With the arrival of a bit cooler weather, thoughts and activities move fo a focus on fall.
Nowhere is this more keenly felt than in nature parks, where change in foliage and temperatures herald changes for animals as well.
The Crawford Park District is celebrating this change by offering many interesting seasonal programs as this transition period continues. Here are activities scheduled at nearby Lowe-Volk Park and elsewhere in Crawford County over the next two weeks:
Caterpillar Hunt Friday
September 9 at 8 PM – Lowe-Volk Park – Late summer is peak time for finding caterpillars, and many of them glow under ultraviolet light at night! Join Naturalist Chelsea to learn about the fascinating world of caterpillars. When darkness falls, we will use UV lights and flashlights to search for caterpillars and other nocturnally active creatures in our park. We’ll also have a mothing sheet up to see which magnificent moths are flying. Fun for all ages!
September 10 at 2 PM – Unger Park – Plant galls come in all shapes, sizes, and colors—you may even have some growing on your trees or flowers! Join gall expert Timothy Frey for a hike through Unger’s prairie and along the woods to search for galls. We’ll learn about the fascinating life cycles of the insects and other organisms that cause them to form as well as some basic gall identification. Tim has a PhD in plant pathology from the Ohio State University, where he studied gall-forming nematodes. Galls are his passion, and he travels around the state documenting their presence and abundance. Tim is also an administrator for a great new gall resource, gallformers.org, where he and his colleagues are working to compile a comprehensive database and identification tool for gall-forming organisms in the United States and Canada. For more information about galls, see the article in this newsletter on page 10.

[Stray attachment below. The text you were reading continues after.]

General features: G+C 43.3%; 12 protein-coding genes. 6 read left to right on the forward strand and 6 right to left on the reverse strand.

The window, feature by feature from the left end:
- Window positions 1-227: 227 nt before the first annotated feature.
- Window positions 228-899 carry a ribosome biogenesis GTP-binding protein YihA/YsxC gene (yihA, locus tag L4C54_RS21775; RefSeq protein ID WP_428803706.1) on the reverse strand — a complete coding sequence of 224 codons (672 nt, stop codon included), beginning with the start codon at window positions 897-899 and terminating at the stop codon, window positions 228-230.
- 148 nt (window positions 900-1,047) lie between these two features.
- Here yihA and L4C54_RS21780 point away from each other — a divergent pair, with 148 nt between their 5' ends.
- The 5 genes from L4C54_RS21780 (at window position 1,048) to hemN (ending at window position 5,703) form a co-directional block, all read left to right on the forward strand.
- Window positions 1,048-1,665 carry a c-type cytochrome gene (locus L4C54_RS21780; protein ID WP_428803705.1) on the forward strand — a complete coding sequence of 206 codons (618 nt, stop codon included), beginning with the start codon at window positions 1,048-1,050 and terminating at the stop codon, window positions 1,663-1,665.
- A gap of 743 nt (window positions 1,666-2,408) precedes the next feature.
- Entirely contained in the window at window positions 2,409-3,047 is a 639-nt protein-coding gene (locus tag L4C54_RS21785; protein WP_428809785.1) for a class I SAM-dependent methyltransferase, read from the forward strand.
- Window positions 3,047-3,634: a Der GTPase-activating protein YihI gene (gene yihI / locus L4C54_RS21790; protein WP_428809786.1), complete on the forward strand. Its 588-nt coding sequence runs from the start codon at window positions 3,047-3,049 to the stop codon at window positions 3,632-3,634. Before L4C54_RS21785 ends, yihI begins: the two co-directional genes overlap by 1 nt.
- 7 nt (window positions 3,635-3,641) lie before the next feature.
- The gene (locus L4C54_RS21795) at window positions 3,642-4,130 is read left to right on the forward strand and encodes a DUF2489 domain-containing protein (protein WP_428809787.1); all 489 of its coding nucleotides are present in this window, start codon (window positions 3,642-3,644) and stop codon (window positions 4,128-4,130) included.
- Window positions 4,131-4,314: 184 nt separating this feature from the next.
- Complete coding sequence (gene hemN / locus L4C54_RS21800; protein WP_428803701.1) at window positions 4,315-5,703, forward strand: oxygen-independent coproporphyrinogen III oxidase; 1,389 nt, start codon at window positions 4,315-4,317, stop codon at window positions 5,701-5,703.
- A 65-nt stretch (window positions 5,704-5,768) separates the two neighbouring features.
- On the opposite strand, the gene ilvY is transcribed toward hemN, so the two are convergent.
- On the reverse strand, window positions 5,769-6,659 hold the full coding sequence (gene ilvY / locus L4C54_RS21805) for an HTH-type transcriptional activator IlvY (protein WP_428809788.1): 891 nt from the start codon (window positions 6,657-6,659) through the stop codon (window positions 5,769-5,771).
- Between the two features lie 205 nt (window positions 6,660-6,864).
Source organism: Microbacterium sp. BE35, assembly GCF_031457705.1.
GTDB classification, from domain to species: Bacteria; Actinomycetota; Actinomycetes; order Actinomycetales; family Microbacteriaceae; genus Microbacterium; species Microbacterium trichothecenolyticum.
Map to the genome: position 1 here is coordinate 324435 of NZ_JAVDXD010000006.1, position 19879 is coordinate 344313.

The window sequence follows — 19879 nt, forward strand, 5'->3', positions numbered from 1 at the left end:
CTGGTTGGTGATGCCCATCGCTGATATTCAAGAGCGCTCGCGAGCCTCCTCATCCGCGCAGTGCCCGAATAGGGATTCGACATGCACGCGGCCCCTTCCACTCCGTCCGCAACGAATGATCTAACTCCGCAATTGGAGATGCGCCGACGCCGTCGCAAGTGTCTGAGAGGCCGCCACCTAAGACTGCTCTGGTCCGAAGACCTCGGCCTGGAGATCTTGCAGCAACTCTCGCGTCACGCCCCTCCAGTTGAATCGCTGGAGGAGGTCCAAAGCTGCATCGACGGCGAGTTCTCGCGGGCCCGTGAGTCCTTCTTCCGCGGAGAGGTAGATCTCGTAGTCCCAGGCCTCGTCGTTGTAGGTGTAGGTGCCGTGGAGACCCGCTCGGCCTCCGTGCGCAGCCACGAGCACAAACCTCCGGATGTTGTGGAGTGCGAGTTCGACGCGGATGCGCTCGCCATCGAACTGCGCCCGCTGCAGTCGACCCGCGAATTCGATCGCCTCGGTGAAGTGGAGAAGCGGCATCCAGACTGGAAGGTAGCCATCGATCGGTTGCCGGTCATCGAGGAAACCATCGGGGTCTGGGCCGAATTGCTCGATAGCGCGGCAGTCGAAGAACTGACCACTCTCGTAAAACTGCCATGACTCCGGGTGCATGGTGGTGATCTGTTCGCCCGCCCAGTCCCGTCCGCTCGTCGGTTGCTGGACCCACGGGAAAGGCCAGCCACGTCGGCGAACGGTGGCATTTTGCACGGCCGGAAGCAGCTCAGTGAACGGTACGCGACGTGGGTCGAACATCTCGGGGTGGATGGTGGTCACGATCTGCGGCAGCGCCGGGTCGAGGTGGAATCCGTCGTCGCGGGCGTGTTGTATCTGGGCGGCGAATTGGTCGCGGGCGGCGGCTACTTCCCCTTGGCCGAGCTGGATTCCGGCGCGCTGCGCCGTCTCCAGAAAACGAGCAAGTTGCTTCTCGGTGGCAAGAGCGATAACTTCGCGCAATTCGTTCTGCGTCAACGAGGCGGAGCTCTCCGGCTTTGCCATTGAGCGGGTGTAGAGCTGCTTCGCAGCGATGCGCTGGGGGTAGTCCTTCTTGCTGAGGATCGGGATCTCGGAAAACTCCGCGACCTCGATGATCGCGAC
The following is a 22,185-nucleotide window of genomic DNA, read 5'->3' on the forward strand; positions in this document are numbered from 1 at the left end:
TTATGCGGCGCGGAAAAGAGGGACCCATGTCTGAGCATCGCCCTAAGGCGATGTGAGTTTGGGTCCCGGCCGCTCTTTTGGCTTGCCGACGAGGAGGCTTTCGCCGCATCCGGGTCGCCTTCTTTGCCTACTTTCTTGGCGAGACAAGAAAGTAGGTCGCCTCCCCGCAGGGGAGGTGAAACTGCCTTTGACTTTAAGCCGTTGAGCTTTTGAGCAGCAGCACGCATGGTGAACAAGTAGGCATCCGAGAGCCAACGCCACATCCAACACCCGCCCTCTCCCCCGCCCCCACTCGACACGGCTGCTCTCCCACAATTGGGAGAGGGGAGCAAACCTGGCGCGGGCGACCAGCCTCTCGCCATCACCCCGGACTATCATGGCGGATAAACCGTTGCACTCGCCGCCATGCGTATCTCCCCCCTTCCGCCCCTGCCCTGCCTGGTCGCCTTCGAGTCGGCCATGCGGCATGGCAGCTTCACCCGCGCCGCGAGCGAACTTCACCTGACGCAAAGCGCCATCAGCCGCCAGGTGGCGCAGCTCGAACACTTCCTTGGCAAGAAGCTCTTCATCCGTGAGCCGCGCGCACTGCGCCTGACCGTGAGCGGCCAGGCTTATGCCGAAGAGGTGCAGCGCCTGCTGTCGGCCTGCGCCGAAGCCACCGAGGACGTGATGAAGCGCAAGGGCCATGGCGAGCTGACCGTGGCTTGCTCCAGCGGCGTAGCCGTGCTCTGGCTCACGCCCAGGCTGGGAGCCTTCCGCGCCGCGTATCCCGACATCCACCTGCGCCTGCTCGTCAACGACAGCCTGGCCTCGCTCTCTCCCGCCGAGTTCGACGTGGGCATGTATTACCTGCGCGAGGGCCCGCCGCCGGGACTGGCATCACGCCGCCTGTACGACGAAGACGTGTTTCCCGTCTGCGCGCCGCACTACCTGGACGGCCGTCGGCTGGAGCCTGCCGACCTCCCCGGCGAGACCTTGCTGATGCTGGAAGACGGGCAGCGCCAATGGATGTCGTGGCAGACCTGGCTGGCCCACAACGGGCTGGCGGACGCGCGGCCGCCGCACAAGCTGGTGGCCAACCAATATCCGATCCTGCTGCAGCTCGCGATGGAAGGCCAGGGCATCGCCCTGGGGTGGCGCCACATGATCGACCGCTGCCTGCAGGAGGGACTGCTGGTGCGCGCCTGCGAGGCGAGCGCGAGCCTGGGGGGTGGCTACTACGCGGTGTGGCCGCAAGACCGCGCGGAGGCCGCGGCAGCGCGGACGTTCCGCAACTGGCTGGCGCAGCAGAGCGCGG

Little Explorers: Bugs
September 12 at 5 PM – Lowe-Volk Park – Little Explorers is an interactive program for young children, ages 0-5. Activities focus on stimulating infants’ senses and engaging toddlers’ fine motor skills. This month we’ll explore insects and other invertebrates at different stages of their life cycles! Please dress for the weather. Marvelous Milkweed Wednesday, September 14 5pm Lowe-Volk Park Though milkweed contains compounds that are toxic to most herbivores, several insects (including the endangered Monarch) only eat milkweed, shunning other plants. Join Naturalist Chelsea for an interactive program to learn about these milkweed specialists. Seeds of several species, including Butterfly Weed and Purple Milkweed, will be available to take home for planting. We will also help Kansas University with Monarch research by attempting to capture, tag, and release Monarch butterflies!
Fall Migration Bird Banding